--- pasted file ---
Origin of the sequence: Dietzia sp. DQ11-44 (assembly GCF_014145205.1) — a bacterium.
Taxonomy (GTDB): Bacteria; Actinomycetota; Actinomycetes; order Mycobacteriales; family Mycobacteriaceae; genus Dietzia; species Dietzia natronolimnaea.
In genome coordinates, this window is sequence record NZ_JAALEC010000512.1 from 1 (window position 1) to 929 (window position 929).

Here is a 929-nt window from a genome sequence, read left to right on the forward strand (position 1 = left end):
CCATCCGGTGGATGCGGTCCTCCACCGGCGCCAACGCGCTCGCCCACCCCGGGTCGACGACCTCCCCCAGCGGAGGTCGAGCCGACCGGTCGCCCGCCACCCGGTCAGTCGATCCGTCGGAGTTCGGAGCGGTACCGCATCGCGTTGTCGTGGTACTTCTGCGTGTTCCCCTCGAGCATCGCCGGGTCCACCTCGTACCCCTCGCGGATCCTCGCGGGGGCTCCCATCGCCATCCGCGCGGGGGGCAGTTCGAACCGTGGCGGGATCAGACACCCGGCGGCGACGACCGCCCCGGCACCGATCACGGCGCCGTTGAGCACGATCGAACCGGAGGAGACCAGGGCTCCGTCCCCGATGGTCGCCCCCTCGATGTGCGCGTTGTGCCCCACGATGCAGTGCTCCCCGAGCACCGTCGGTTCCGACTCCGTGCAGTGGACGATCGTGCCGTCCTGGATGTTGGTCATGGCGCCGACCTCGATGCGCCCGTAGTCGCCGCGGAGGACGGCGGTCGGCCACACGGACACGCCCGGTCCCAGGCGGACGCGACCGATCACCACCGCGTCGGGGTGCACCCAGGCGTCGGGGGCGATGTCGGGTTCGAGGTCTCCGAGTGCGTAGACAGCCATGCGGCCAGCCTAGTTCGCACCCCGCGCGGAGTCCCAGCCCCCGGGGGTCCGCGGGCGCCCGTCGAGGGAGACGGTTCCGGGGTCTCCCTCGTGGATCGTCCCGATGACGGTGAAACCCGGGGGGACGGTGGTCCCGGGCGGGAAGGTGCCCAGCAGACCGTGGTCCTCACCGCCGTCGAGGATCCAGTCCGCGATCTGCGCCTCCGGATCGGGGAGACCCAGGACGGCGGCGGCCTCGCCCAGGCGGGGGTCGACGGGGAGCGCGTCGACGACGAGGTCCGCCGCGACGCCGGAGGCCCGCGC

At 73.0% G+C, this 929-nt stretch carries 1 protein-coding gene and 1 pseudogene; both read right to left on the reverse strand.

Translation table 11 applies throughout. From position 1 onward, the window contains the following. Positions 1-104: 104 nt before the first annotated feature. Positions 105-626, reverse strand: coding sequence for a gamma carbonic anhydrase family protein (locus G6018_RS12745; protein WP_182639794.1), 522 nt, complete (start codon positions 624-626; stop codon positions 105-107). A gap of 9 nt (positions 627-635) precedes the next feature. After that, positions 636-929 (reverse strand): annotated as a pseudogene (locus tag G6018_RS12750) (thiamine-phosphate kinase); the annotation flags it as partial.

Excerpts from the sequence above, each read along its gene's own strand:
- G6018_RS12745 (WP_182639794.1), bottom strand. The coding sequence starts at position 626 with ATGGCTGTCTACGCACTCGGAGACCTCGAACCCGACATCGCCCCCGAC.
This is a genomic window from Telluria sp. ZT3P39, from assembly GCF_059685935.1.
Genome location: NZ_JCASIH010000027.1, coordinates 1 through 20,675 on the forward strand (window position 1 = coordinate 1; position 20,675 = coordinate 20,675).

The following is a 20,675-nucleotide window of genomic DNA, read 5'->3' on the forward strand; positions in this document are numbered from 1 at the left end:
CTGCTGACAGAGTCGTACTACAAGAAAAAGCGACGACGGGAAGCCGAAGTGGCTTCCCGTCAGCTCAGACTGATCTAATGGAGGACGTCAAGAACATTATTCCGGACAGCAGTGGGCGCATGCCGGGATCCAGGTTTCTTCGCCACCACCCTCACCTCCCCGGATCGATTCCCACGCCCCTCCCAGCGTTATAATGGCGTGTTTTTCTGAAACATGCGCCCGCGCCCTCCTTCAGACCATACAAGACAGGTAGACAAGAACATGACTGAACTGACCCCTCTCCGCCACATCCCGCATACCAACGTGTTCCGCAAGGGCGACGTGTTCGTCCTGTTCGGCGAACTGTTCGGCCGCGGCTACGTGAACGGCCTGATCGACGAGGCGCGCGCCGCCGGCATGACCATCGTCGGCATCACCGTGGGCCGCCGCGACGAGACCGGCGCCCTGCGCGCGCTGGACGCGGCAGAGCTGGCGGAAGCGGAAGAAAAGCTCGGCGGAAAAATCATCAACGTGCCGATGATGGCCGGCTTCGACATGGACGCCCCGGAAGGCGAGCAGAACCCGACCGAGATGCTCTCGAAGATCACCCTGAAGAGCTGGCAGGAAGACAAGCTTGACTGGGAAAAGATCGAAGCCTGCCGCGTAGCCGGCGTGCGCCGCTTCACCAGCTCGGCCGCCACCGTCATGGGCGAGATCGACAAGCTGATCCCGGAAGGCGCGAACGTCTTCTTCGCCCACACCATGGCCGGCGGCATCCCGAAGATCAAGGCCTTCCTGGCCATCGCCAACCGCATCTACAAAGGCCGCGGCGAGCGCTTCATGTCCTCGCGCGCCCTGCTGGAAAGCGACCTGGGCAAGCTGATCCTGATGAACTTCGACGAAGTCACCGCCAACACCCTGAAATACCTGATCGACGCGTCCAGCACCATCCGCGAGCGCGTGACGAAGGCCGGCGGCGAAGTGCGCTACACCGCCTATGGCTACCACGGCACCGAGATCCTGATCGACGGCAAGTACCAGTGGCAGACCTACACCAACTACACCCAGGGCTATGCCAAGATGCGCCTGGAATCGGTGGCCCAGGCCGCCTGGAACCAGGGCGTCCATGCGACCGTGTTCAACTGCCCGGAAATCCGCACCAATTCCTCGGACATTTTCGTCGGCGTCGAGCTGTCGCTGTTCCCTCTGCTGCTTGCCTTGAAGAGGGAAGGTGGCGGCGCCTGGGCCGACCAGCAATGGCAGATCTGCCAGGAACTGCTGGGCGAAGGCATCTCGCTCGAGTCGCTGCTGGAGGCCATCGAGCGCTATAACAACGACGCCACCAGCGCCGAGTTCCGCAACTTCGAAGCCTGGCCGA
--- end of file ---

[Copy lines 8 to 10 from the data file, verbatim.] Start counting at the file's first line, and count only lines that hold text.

Excerpts from the sequence above, each read along its gene's own strand:
- G6018_RS12745 (WP_182639794.1), bottom strand. The coding sequence starts at position 626 with ATGGCTGTCTACGCACTCGGAGACCTCGAACCCGACATCGCCCCCGAC.
This is a genomic window from Telluria sp. ZT3P39, from assembly GCF_059685935.1.